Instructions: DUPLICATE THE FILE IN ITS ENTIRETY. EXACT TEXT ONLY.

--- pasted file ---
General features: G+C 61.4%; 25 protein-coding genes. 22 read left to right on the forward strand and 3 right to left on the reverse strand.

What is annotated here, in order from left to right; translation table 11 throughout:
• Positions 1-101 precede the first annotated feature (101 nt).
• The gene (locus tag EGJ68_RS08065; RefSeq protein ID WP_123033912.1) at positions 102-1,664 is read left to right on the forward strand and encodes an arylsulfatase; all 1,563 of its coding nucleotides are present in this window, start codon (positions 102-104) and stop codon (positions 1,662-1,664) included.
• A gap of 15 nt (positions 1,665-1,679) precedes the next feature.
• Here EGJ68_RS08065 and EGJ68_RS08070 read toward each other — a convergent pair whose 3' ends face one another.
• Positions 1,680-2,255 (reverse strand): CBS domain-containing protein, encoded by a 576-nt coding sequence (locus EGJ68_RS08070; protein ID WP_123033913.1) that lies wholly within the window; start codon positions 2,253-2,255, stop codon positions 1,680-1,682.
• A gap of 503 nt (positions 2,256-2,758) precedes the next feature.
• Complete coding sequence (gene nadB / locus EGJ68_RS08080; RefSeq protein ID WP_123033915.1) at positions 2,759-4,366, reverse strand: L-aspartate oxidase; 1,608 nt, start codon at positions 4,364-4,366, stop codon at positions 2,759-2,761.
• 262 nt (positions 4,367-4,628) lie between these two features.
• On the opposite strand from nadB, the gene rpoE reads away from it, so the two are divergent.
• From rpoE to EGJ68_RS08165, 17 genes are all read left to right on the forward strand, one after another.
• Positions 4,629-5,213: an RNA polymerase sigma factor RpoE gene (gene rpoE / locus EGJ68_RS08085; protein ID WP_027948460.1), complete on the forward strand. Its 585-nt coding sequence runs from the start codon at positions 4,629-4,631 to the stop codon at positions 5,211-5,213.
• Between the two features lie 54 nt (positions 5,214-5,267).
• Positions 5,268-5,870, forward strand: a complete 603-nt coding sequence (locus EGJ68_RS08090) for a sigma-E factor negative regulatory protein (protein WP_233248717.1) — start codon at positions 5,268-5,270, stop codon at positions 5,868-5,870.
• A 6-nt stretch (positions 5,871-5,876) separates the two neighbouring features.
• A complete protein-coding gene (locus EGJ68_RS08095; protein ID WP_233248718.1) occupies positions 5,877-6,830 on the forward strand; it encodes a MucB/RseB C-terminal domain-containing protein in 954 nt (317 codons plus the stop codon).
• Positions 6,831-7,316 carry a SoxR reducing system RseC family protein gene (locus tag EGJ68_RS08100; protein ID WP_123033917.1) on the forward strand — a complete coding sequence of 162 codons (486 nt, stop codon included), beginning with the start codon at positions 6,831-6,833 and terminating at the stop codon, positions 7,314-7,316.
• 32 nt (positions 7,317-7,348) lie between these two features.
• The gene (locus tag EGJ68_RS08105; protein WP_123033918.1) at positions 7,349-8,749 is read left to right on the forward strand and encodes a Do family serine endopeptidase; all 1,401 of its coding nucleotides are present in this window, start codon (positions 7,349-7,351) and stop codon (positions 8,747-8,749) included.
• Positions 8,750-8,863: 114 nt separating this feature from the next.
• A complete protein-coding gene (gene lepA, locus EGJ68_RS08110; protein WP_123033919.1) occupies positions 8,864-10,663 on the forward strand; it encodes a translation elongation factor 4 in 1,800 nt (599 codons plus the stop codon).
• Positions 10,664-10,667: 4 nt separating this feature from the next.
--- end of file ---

General features: G+C 61.4%; 25 protein-coding genes. 22 read left to right on the forward strand and 3 right to left on the reverse strand.

What is annotated here, in order from left to right; translation table 11 throughout:
• Positions 1-101 precede the first annotated feature (101 nt).
• The gene (locus tag EGJ68_RS08065; RefSeq protein ID WP_123033912.1) at positions 102-1,664 is read left to right on the forward strand and encodes an arylsulfatase; all 1,563 of its coding nucleotides are present in this window, start codon (positions 102-104) and stop codon (positions 1,662-1,664) included.
• A gap of 15 nt (positions 1,665-1,679) precedes the next feature.
• Here EGJ68_RS08065 and EGJ68_RS08070 read toward each other — a convergent pair whose 3' ends face one another.
• Positions 1,680-2,255 (reverse strand): CBS domain-containing protein, encoded by a 576-nt coding sequence (locus EGJ68_RS08070; protein ID WP_123033913.1) that lies wholly within the window; start codon positions 2,253-2,255, stop codon positions 1,680-1,682.
• A gap of 503 nt (positions 2,256-2,758) precedes the next feature.
• Complete coding sequence (gene nadB / locus EGJ68_RS08080; RefSeq protein ID WP_123033915.1) at positions 2,759-4,366, reverse strand: L-aspartate oxidase; 1,608 nt, start codon at positions 4,364-4,366, stop codon at positions 2,759-2,761.
• 262 nt (positions 4,367-4,628) lie between these two features.
• On the opposite strand from nadB, the gene rpoE reads away from it, so the two are divergent.
• From rpoE to EGJ68_RS08165, 17 genes are all read left to right on the forward strand, one after another.
• Positions 4,629-5,213: an RNA polymerase sigma factor RpoE gene (gene rpoE / locus EGJ68_RS08085; protein ID WP_027948460.1), complete on the forward strand. Its 585-nt coding sequence runs from the start codon at positions 4,629-4,631 to the stop codon at positions 5,211-5,213.
• Between the two features lie 54 nt (positions 5,214-5,267).
• Positions 5,268-5,870, forward strand: a complete 603-nt coding sequence (locus EGJ68_RS08090) for a sigma-E factor negative regulatory protein (protein WP_233248717.1) — start codon at positions 5,268-5,270, stop codon at positions 5,868-5,870.
• A 6-nt stretch (positions 5,871-5,876) separates the two neighbouring features.
• A complete protein-coding gene (locus EGJ68_RS08095; protein ID WP_233248718.1) occupies positions 5,877-6,830 on the forward strand; it encodes a MucB/RseB C-terminal domain-containing protein in 954 nt (317 codons plus the stop codon).
• Positions 6,831-7,316 carry a SoxR reducing system RseC family protein gene (locus tag EGJ68_RS08100; protein ID WP_123033917.1) on the forward strand — a complete coding sequence of 162 codons (486 nt, stop codon included), beginning with the start codon at positions 6,831-6,833 and terminating at the stop codon, positions 7,314-7,316.
• 32 nt (positions 7,317-7,348) lie between these two features.
• The gene (locus tag EGJ68_RS08105; protein WP_123033918.1) at positions 7,349-8,749 is read left to right on the forward strand and encodes a Do family serine endopeptidase; all 1,401 of its coding nucleotides are present in this window, start codon (positions 7,349-7,351) and stop codon (positions 8,747-8,749) included.
• Positions 8,750-8,863: 114 nt separating this feature from the next.
• A complete protein-coding gene (gene lepA, locus EGJ68_RS08110; protein WP_123033919.1) occupies positions 8,864-10,663 on the forward strand; it encodes a translation elongation factor 4 in 1,800 nt (599 codons plus the stop codon).
• Positions 10,664-10,667: 4 nt separating this feature from the next.